Spring 2016

Responses to Anonymous Feedback

This page will be filled in as we receive anonymous feedback.
I'd rather do the hands-ons on my own laptop instead of in an Athena cluster. Can you tell me how to install the packages for my particular set-up?

We can't support individual student set-ups because they vary so widely. But, there is a solution! To complete the hands-ons, you don't have to be physically present in an Athena cluster: you can access it remotely via the ssh command.

In a terminal, type: ssh <athena_id>@athena.dialup.mit.edu (replace <athena_id> with whatever your Athena ID is). It will ask for your Athena password, and once you've entered that, you're now using an Athena machine.

I keep getting file-not-found errors.

We believe these have been fixed, but if not, please give us information on the exact file that can't be found (this issue is very hard to debug otherwise).

Incidentally, this may be a better question to ask non-anonymously, in case the error has to do with site permissions. We can't give you permission to the site if we don't know who you are.

The hands-ons are taking me 4-8 hours.

Come to office hours or post on Piazza! The hands-ons are designed to only take 1-2 hours. If you're stuck on a question, please come to office hours or post on Piazza so that we can help you! We hold office hours every weekday, and respond quickly to Piazza questions (especially near assignment deadlines).

My instructor told me one thing about an assignment, but the website says something different.

This shouldn't happen, and we apologize if it has. The website is always the authoritative source. If you get conflicting information from a different source, please post on Piazza so we can correct things as soon as possible.

I don't understand how I'm being evaluated on participation. Is it enough to answer a few questions each recitation? Does every answer have to be profound? What if some of my answers are incorrect? Are recitations counted individually or holistically?

We are looking for effort above everything else: if you regularly engage in the discussion, you have nothing to worry about. As stated in our course policies a good rule of thumb is to try to ask or answer one question per recitation. Missing a single recitation will not appreciably affect your overall grade.

If you have questions about your individual grade, you can always email your recitation instructor to make sure you're on target.

Why didn't we get a rubric for critique 1?

Critique 1 was short-answer questions, and graded entirely by the technical staff. So the rubric was fairly standard: if you got all of the answers correct you got an A; most of them correct, you got a B; etc.

You will get a rubric for critiques 2 and 3, though, so that you understand how we grade for writing.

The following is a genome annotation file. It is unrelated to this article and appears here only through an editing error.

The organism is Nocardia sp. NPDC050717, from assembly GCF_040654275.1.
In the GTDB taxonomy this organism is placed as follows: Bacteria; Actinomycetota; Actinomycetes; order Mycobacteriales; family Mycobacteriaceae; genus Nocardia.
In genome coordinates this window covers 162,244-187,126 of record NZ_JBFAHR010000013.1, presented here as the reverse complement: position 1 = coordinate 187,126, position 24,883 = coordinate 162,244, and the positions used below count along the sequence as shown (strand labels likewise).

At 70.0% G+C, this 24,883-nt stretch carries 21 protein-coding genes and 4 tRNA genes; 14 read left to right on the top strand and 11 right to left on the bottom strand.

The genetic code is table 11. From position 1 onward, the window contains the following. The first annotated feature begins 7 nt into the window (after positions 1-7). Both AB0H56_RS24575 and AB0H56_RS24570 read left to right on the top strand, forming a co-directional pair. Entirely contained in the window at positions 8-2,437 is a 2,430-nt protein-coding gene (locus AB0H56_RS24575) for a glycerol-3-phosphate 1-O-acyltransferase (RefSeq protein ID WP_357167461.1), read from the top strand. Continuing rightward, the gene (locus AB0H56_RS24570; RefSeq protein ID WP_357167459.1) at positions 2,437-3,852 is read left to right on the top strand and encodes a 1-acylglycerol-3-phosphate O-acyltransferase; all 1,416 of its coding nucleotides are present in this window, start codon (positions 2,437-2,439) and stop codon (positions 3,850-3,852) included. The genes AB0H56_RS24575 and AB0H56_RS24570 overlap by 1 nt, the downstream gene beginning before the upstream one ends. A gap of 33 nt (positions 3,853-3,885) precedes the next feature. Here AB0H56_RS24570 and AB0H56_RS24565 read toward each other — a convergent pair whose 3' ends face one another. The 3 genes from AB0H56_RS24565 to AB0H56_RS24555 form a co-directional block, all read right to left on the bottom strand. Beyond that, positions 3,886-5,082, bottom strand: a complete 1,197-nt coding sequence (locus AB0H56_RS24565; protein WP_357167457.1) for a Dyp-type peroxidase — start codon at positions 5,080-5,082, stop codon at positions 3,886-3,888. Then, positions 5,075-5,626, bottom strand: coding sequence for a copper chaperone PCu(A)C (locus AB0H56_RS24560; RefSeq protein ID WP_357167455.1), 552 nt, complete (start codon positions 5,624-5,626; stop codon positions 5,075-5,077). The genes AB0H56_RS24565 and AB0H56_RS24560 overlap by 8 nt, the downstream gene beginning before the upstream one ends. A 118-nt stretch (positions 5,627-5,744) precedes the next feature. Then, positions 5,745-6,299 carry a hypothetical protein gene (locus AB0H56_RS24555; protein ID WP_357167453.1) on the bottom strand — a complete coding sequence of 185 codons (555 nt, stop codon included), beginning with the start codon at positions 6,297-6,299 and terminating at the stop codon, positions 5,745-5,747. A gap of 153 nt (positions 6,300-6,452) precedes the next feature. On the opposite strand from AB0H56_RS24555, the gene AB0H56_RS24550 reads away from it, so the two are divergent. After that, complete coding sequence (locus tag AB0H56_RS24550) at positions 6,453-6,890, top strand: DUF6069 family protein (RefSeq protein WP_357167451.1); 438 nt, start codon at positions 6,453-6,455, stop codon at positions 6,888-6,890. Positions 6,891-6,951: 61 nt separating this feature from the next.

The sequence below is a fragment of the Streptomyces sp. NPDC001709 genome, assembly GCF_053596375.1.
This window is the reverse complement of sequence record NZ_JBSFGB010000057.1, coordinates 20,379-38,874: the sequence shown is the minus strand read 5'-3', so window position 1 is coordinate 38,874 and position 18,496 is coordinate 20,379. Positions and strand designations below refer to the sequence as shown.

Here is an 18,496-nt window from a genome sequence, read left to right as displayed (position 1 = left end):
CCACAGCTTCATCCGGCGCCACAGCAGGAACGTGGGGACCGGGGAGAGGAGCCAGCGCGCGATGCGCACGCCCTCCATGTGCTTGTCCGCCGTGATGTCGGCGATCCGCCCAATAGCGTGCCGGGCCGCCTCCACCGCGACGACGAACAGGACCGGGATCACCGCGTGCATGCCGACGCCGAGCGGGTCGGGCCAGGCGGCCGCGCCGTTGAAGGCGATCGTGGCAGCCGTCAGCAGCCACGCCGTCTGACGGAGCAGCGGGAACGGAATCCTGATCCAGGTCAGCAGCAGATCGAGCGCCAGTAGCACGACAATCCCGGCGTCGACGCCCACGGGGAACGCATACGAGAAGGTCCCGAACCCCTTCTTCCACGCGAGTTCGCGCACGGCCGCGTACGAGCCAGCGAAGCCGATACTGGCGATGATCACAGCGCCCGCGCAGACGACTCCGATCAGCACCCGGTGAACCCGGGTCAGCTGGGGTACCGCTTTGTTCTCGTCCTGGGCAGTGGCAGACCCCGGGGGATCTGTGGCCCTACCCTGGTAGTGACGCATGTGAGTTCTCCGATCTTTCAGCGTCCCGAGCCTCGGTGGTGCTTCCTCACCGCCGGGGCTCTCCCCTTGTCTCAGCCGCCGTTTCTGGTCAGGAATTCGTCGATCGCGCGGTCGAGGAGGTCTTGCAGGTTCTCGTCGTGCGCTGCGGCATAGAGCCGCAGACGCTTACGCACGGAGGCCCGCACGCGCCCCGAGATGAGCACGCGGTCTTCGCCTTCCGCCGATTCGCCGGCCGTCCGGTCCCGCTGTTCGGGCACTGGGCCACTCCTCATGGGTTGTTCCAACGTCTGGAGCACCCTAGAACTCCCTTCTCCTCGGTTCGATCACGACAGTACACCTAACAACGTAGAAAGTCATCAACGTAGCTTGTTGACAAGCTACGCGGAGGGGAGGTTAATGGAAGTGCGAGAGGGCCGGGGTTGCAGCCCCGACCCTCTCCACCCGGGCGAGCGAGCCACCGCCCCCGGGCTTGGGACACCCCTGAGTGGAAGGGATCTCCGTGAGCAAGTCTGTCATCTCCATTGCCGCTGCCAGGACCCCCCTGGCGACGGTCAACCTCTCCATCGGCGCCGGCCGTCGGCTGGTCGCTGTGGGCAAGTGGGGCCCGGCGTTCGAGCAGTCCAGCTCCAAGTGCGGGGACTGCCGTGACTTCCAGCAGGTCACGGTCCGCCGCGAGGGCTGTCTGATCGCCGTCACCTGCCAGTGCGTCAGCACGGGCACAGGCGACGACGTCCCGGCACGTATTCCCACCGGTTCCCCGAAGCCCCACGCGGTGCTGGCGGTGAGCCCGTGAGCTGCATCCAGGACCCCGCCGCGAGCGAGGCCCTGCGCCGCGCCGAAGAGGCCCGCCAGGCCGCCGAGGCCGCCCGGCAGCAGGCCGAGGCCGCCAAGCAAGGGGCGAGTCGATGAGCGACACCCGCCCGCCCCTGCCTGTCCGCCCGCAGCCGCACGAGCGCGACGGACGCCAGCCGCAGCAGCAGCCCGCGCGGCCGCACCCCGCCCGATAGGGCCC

Katrina talks too fast in lecture.

I'm sorry! I'm working to improve in this area.

I liked the video in Lecture 8. Can we have more funny videos?

I'll do my best. I have at least one more lined up before spring break.

Some of the links don't work in one browser but work in another.

Some of the links require certificates! Make sure you have certificates installed in all of the browsers you're using.

I'm worried about the uniformity of grading across recitations.

Please trust us to assign your grades accurately. We understand that each recitation is taught by a different person, but we have a standardized rubric that we use for grading. We also discuss—in person, with the entire staff—every borderline grade case. Moreover, at the time we received this feedback, only preliminary recitation grades had been assigned. Those grades don't count towards your final grade at all.

Why are recitations mandatory?

Recitations are no more mandatory than any other part of this course. Participation in recitation is worth 20% of your grade. If you choose not to attend, you will lose 20% of your grade, not fail the course.

Recitation participation is worth a substantial amount of the grade because we expect you to demonstrate to us that you can synthesize information from technical papers and engage in a broad discussion about a system's design. After all, this is a communication-intensive course, and communication is more than just writing. And since there are many different aspects of a paper that you could discuss or debate, contributing to a discussion allows you to talk about the aspect that you feel is the most important.

This class should be 18 units.

If you are spending more than 12 hours a week on this class most weeks, please ask for help. We hold nine office hours a week, are active on Piazza, and are also available for one-on-one help. If you are spending a significant amount of time on, say, the class readings, we can teach you how to get through the papers more quickly. If you are spending a significant amount of time on the hands-ons, we can answer questions for you when you're stuck. But we can't help you if we don't know what you're struggling with.

Why not send the DP comments to all team members?

Many instructors do. But we also expect your DP teams to communicate regularly. If only one person receives the feedback, they should just forward it to others. If you are having difficult with team communication, let your CI instructor know so that they can help you.

We haven't gotten comments on our writing for the DPPR.

At the time we received this comment, all students had comments on the DPPR from both instructors. For some teams, the CI instructor's comments might look like they were uploaded by Dr. LaCurts, but clicking through it's clear that they're from the CI instructor.

If you still can't access your DPPR comments, email your instructor. Unfortunately there's not much we can do to check on this, given the anonymity of the source.

Questions or comments regarding 6.033? If you are a student, please post on Piazza. If not, send e-mail to the 6.033 staff at .

6.033 home //